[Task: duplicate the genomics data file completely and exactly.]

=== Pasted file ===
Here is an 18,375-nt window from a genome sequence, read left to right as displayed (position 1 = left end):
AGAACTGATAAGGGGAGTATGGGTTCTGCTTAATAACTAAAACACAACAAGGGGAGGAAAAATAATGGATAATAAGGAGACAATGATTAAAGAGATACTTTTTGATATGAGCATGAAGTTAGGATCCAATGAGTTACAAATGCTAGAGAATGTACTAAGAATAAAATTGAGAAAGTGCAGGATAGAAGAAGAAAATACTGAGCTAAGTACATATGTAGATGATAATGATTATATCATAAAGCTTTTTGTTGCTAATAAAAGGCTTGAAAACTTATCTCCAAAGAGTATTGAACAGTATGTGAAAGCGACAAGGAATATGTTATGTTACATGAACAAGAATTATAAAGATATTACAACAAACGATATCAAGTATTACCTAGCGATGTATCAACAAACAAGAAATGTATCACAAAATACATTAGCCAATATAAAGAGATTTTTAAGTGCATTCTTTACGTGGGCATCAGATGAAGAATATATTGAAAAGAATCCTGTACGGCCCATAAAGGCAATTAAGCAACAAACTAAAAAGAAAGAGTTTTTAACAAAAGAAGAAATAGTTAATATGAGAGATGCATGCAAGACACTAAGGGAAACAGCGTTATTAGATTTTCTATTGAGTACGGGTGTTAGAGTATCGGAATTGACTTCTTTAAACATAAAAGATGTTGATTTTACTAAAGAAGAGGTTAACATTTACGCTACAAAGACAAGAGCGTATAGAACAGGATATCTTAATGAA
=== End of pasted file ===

Here is an 18,375-nt window from a genome sequence, read left to right as displayed (position 1 = left end):
AGAACTGATAAGGGGAGTATGGGTTCTGCTTAATAACTAAAACACAACAAGGGGAGGAAAAATAATGGATAATAAGGAGACAATGATTAAAGAGATACTTTTTGATATGAGCATGAAGTTAGGATCCAATGAGTTACAAATGCTAGAGAATGTACTAAGAATAAAATTGAGAAAGTGCAGGATAGAAGAAGAAAATACTGAGCTAAGTACATATGTAGATGATAATGATTATATCATAAAGCTTTTTGTTGCTAATAAAAGGCTTGAAAACTTATCTCCAAAGAGTATTGAACAGTATGTGAAAGCGACAAGGAATATGTTATGTTACATGAACAAGAATTATAAAGATATTACAACAAACGATATCAAGTATTACCTAGCGATGTATCAACAAACAAGAAATGTATCACAAAATACATTAGCCAATATAAAGAGATTTTTAAGTGCATTCTTTACGTGGGCATCAGATGAAGAATATATTGAAAAGAATCCTGTACGGCCCATAAAGGCAATTAAGCAACAAACTAAAAAGAAAGAGTTTTTAACAAAAGAAGAAATAGTTAATATGAGAGATGCATGCAAGACACTAAGGGAAACAGCGTTATTAGATTTTCTATTGAGTACGGGTGTTAGAGTATCGGAATTGACTTCTTTAAACATAAAAGATGTTGATTTTACTAAAGAAGAGGTTAACATTTACGCTACAAAGACAAGAGCGTATAGAACAGGATATCTTAATGAA